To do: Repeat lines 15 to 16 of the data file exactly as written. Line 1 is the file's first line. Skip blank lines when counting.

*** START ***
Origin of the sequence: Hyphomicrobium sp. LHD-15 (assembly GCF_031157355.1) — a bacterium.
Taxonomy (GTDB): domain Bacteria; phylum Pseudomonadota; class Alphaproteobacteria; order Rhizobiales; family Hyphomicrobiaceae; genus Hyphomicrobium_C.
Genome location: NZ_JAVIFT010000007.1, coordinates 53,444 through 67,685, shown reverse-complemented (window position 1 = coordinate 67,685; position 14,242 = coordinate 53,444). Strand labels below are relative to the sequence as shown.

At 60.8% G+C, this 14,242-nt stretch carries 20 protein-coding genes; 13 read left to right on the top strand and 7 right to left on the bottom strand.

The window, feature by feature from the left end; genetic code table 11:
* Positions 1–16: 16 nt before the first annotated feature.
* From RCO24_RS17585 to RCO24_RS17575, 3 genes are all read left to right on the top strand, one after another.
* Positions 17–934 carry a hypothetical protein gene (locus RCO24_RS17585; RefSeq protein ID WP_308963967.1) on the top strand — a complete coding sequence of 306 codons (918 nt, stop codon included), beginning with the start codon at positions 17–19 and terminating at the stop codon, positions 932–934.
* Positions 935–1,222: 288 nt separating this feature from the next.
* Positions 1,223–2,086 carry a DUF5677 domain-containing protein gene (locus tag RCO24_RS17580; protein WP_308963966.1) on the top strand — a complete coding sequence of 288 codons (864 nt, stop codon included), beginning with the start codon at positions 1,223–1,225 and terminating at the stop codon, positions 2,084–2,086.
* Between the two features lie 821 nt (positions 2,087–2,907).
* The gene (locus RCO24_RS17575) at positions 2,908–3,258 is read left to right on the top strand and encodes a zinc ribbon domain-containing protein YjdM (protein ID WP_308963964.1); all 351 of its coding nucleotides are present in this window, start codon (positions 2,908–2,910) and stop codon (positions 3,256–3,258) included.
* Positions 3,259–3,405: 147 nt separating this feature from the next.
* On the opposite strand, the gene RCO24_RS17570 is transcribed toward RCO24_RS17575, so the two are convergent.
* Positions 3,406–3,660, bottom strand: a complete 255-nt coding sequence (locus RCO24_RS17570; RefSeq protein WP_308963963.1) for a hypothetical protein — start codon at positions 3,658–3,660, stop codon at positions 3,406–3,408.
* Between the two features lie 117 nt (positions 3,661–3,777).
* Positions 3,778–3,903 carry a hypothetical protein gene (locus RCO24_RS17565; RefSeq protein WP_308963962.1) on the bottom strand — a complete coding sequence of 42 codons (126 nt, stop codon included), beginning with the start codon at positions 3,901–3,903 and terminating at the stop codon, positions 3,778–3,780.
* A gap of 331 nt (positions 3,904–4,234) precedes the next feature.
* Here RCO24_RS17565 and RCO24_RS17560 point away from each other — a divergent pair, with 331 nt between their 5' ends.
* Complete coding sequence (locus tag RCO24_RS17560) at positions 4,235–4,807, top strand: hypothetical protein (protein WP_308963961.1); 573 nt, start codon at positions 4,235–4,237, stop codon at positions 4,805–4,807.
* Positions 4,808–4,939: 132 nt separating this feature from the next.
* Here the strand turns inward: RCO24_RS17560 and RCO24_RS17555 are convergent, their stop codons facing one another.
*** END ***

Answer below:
* Positions 3,406–3,660, bottom strand: a complete 255-nt coding sequence (locus RCO24_RS17570; RefSeq protein WP_308963963.1) for a hypothetical protein — start codon at positions 3,658–3,660, stop codon at positions 3,406–3,408.
* Between the two features lie 117 nt (positions 3,661–3,777).